Two billion dollars – that is what FDA estimates the food industry will spend to comply with proposed changes to the iconic “Nutrition Facts” label. Part of that cost includes keeping records showing how much sugars companies add to processed foods and then disclosing that amount, per serving, on the food label. Will it be worth it? At least one other government that has been considering a similar disclosure requirement has said, “NO!” On June 12, 2015, Health Canada, the Canadian government’s department of health, announced that it was dropping consideration of requiring the disclosure of added sugars on the Nutrition Facts label required in that country. FDA would be wise to follow suit.
One of the most controversial aspects of FDA’s proposed changes to the Nutrition Facts label has been to require companies to keep track of, and list the amounts of sugars added to processed foods. Professionals ranging from the American Society of Nutrition to former directors of FDA’s food labeling office have said the proposal makes no sense – added sugars are no different from natural sugars and the total amount of sugars is already listed on the Nutrition Facts label as well as in the list of ingredients. The American Society for Nutrition (ASN) produced an especially strong statement against labeling added sugars. Moreover, the experts told FDA that its proposed disclosure requirement breaking out “added sugars” could confuse the public.
FDA’s proposed regulation was published in the Federal Register on March 3, 2014. Curiously, Health Canada commenced a “Consultation” to reform its Nutrition Facts label just a few months later in June 2014.
The Canadian Consultation (which is akin to an Advance Notice of Proposed Rulemaking in the U.S.), mimicked the FDA’s proposed regulation and suggested that all food labels disclose added sugars per serving. However, after completing its Consultation process, the government of Canada changed its mind. Health Canada issued a proposed regulation on June 12, 2015, sans the added sugars labeling requirement. The Canadian government explained:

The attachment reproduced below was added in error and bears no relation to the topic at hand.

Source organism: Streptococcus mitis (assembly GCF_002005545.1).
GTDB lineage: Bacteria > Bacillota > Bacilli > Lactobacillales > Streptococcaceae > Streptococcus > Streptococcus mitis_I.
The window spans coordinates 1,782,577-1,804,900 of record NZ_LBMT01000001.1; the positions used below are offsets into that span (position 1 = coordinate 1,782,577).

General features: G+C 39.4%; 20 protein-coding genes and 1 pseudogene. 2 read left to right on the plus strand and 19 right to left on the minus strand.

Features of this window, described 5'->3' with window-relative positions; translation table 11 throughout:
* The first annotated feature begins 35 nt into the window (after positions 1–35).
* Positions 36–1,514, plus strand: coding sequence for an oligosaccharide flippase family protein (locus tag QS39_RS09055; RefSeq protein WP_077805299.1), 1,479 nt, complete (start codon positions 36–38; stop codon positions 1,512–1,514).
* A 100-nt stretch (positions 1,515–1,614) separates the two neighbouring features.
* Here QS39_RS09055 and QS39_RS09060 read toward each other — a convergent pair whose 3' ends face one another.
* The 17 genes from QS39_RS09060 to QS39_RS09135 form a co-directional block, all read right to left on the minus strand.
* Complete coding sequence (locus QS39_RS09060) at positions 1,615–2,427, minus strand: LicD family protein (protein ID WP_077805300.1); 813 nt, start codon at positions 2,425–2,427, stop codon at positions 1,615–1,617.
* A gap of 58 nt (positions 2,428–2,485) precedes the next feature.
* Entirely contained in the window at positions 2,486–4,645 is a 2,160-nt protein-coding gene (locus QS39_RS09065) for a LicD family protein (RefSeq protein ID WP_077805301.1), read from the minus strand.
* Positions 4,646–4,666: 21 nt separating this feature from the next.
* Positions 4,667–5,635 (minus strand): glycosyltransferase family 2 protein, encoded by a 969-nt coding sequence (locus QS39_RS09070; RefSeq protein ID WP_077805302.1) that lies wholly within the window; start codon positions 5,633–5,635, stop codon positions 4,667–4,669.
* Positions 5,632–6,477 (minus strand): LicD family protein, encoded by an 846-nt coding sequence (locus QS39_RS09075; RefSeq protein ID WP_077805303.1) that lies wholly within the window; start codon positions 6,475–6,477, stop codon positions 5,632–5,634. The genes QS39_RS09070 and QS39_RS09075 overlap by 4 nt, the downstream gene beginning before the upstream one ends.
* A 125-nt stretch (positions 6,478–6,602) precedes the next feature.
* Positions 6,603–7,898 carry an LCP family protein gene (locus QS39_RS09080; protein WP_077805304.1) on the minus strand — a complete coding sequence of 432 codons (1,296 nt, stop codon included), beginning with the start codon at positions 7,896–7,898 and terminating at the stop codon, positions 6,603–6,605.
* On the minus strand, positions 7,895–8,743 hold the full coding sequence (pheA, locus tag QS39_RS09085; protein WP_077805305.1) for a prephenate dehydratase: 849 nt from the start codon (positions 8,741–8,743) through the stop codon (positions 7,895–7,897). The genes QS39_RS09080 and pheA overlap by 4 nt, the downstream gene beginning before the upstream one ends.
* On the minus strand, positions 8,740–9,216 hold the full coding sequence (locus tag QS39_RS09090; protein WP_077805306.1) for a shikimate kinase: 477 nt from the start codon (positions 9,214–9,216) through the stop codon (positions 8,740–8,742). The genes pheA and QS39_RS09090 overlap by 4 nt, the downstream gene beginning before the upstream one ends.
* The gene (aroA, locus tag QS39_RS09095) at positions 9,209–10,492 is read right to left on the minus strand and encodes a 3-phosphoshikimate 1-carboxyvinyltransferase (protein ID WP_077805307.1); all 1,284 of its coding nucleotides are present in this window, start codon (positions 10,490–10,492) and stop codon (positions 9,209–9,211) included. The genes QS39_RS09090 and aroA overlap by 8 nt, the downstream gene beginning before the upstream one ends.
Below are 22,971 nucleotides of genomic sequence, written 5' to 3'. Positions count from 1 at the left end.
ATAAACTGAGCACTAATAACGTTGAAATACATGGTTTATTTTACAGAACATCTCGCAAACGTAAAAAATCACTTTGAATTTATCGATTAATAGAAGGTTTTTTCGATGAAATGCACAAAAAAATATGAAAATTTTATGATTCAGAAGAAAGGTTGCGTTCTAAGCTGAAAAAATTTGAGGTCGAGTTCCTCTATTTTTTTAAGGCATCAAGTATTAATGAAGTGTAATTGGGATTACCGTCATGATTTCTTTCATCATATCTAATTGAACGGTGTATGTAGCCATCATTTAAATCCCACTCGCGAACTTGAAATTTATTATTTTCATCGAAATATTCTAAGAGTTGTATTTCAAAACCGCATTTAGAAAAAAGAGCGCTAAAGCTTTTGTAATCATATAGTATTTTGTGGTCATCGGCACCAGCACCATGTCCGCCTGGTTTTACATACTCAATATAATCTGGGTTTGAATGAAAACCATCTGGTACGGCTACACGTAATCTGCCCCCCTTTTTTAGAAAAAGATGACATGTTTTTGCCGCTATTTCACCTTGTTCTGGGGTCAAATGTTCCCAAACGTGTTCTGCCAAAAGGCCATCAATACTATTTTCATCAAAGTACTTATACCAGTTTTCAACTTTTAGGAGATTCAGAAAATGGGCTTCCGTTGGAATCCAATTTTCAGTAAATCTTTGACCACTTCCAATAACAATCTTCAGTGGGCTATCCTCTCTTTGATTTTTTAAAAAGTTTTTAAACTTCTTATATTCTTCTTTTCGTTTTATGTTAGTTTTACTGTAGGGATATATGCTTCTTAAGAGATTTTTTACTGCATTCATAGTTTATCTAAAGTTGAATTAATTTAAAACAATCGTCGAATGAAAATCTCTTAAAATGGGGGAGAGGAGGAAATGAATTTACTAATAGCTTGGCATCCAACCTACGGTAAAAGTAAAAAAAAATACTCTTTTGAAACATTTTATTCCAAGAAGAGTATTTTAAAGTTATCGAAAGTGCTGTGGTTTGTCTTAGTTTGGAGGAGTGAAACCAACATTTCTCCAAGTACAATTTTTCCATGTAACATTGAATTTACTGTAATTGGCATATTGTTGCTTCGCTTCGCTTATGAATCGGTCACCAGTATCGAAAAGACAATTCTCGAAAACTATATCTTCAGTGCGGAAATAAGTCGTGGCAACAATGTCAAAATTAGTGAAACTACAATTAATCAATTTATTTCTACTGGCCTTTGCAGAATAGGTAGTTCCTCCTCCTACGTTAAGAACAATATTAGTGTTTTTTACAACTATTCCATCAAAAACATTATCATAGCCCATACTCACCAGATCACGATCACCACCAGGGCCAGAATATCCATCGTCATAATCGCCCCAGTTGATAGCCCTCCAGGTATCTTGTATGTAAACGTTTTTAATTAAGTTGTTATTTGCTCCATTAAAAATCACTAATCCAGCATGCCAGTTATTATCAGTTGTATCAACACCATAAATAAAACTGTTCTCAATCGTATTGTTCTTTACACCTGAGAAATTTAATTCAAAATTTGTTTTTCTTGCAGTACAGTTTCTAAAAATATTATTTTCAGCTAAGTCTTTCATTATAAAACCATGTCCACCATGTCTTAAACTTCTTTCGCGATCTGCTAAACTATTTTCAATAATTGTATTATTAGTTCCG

The U.S. is proposing to mandate the declaration of the total amount of sugar on their label, along with the amount of added sugar in a line just below. These amounts would be provided in grams because the U.S. does not have a DV for sugars. While both the U.S. and Canadian proposals on sugar have the same overall objective (to provide consumers with information they need to enable them to lower their sugar intake, if they so choose), somewhat different methods of achieving this goal have been chosen. The Canadian proposed amendments include two elements aimed at enhancing sugar labelling: establishing a DV for sugar in the NFt and the grouping of sugars-based ingredients in the list of ingredients. The added sugar approach (in the U.S. proposed rule) and the % DV approach (in the Canadian proposed amendments) were both presented to Canadian consumers during consultations in 2014, and the feedback results indicated that Canadians found the % DV approach easier to understand and more useful than the U.S. approach.
(Emphasis added). Health Canada went on to say:
. . . the inability of analytical methods to distinguish between naturally occurring and added sugars would contribute to significant compliance and enforcement challenges. In addition, industry indicated that research done in the U.S. concluded that consumers have a limited understanding of the “added sugar” declaration in the NFt [Nutrition Facts label].
(Id., emphasis added).
The FDA has promised its own research study in the preamble to its proposed rule, See 79 Fed. Reg. at 11905, but so far, the agency has failed to produce one. If such a study exists, the public has the right to review the data and comment on the results. According to statements by various FDA officials, the agency wants to release a consumer education program instructing consumers how to use the new label disclosure when it moves to finalize the rule. FDA acknowledges that, if finalized, a requirement for declaration of added sugars on the Nutrition Facts label “will need to be accompanied by consumer education on the role of added sugars, along with solid fats, and the use of new information on the label in overall dietary planning.” 79 Fed. Reg. at 11905. However, an inherently confusing labeling disclosure cannot be fixed by a consumer education program. Further FDA consumer education programs involving the Nutrition Facts panel have been unsuccessful in the past.
Rather than dump more taxpayer dollars into a lost cause, FDA should take a lesson from Canada and abandon the proposed requirement for labeling of added sugars content.